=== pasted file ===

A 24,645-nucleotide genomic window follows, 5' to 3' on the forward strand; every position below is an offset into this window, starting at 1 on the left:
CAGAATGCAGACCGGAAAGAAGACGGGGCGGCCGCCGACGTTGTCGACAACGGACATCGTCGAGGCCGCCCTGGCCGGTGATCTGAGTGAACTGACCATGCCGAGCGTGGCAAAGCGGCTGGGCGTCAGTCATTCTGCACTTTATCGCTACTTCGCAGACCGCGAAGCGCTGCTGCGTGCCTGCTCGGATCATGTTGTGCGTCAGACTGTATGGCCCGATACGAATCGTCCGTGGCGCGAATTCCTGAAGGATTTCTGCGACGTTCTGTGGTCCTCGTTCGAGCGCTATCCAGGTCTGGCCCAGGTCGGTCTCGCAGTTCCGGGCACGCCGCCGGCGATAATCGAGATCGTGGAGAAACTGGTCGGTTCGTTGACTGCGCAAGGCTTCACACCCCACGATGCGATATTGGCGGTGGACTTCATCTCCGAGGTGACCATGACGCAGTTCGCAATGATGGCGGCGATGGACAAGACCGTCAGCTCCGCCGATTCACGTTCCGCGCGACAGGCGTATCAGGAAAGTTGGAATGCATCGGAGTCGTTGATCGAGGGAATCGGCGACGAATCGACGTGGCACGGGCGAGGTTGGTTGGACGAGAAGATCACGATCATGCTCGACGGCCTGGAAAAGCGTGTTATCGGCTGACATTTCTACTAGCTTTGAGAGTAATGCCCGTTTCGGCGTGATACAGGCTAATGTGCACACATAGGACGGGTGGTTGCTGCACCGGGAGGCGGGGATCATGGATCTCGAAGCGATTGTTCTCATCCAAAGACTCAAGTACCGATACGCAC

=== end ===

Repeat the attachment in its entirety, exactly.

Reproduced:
A 24,645-nucleotide genomic window follows, 5' to 3' on the forward strand; every position below is an offset into this window, starting at 1 on the left:
CAGAATGCAGACCGGAAAGAAGACGGGGCGGCCGCCGACGTTGTCGACAACGGACATCGTCGAGGCCGCCCTGGCCGGTGATCTGAGTGAACTGACCATGCCGAGCGTGGCAAAGCGGCTGGGCGTCAGTCATTCTGCACTTTATCGCTACTTCGCAGACCGCGAAGCGCTGCTGCGTGCCTGCTCGGATCATGTTGTGCGTCAGACTGTATGGCCCGATACGAATCGTCCGTGGCGCGAATTCCTGAAGGATTTCTGCGACGTTCTGTGGTCCTCGTTCGAGCGCTATCCAGGTCTGGCCCAGGTCGGTCTCGCAGTTCCGGGCACGCCGCCGGCGATAATCGAGATCGTGGAGAAACTGGTCGGTTCGTTGACTGCGCAAGGCTTCACACCCCACGATGCGATATTGGCGGTGGACTTCATCTCCGAGGTGACCATGACGCAGTTCGCAATGATGGCGGCGATGGACAAGACCGTCAGCTCCGCCGATTCACGTTCCGCGCGACAGGCGTATCAGGAAAGTTGGAATGCATCGGAGTCGTTGATCGAGGGAATCGGCGACGAATCGACGTGGCACGGGCGAGGTTGGTTGGACGAGAAGATCACGATCATGCTCGACGGCCTGGAAAAGCGTGTTATCGGCTGACATTTCTACTAGCTTTGAGAGTAATGCCCGTTTCGGCGTGATACAGGCTAATGTGCACACATAGGACGGGTGGTTGCTGCACCGGGAGGCGGGGATCATGGATCTCGAAGCGATTGTTCTCATCCAAAGACTCAAGTACCGATACGCAC